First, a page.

…As for Belgrade, the leverage it has with other European capitals will remain extraordinarily limited until Serbia is allowed to join the EU. And that is very unlikely to happen as long as Vucic remains in power.

…by becoming so friendly with the two leaders with possibly the worst reputations in Europe, China risks tarnishing its image in the eyes of the rest of Europe, while reaping economic and political gains that are merely superficial and for the short term.

In Asian Review of Books – an introduction by author Andreas von Buddenbrock to The Ink Trail: Hong Kong, a book of pen-and-ink pictures of Hong Kong.

China Books Review on how China’s ‘New Left’ socialist purists accepted state capitalism

The root of the problem, by his analysis, was China’s success in surviving the 2008 financial crisis, which led many on the left to believe that Chinese socialism had moved from a “primitive” to an “advanced” stage — terms commonly used internally by the regime. These New Leftists, who had previously been critical of inequality in China’s society and economy, gradually became out-and-out statists, and their position was increasingly mainstream as China itself pivoted left under Xi Jinping. Convinced that China had become the true incarnation of socialism, many of them felt that their task was to explain the superiority of the Chinese system to the world, and to those who doubted it inside China.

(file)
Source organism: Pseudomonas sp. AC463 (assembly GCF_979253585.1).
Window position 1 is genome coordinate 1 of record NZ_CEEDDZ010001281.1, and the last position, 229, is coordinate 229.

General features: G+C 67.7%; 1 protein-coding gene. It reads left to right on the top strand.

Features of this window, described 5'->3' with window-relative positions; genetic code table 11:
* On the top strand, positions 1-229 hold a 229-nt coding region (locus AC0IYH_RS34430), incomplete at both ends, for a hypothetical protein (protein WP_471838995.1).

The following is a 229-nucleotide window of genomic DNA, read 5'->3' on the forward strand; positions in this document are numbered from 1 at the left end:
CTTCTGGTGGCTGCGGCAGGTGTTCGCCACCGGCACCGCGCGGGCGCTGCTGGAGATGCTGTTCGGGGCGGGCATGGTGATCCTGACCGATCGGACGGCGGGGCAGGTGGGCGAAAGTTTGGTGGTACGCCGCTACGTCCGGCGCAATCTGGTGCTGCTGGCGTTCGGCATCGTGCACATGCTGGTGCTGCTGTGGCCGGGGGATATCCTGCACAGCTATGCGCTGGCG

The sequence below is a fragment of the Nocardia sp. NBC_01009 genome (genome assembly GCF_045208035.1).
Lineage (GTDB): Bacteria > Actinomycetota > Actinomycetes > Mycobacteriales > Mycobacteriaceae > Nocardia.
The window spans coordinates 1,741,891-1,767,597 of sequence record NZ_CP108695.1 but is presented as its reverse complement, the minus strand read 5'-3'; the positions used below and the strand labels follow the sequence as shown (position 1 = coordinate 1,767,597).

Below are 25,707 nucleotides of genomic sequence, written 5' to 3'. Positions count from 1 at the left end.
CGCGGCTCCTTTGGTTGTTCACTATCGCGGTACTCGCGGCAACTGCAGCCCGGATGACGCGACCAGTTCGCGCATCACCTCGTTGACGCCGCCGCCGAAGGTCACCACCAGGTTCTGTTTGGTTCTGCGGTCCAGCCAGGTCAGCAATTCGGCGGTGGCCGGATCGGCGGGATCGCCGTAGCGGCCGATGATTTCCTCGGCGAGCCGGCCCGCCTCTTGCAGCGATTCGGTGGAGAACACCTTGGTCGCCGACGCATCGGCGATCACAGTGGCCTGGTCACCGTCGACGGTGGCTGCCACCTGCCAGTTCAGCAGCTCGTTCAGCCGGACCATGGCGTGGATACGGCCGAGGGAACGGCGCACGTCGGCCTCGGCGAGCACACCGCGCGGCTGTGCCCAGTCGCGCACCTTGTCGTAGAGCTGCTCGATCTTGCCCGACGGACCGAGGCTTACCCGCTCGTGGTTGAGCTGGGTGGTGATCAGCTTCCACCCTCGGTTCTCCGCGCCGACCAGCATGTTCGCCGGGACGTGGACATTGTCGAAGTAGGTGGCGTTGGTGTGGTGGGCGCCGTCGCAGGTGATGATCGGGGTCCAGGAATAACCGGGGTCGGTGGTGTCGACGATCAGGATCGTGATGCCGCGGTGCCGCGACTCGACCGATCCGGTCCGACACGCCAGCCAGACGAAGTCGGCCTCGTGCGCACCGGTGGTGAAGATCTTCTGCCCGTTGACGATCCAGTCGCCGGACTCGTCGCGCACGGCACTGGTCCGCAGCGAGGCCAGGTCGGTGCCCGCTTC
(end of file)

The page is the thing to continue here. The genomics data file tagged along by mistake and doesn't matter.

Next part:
Yet whatever “stage of socialism” China might be in, according to Party theorists, much of life in China is devoted to making money, and workers have little power against bosses and platforms. For all of the lip service paid to them, “the People” have few real champions on either China’s left or its right, and are a largely forgotten theme in its intellectual discourse, which has moved on from proletarian rights to state power. At some point over the last decade or two, their previous engagement on behalf of the people became part of Great Power politics and a critique of American hegemony.

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15 Responses to Hey – let’s put a hub there!

  1. Young Winston says:

    “She joined the Administrative Service in August 1990, rising through the ranks and becoming an Administrative Officer in April 1990, according to a government press release on Friday.”

    Govt or HKFP typo here? I’m thinking the latter, as they seem in dire need of a decent proofreader.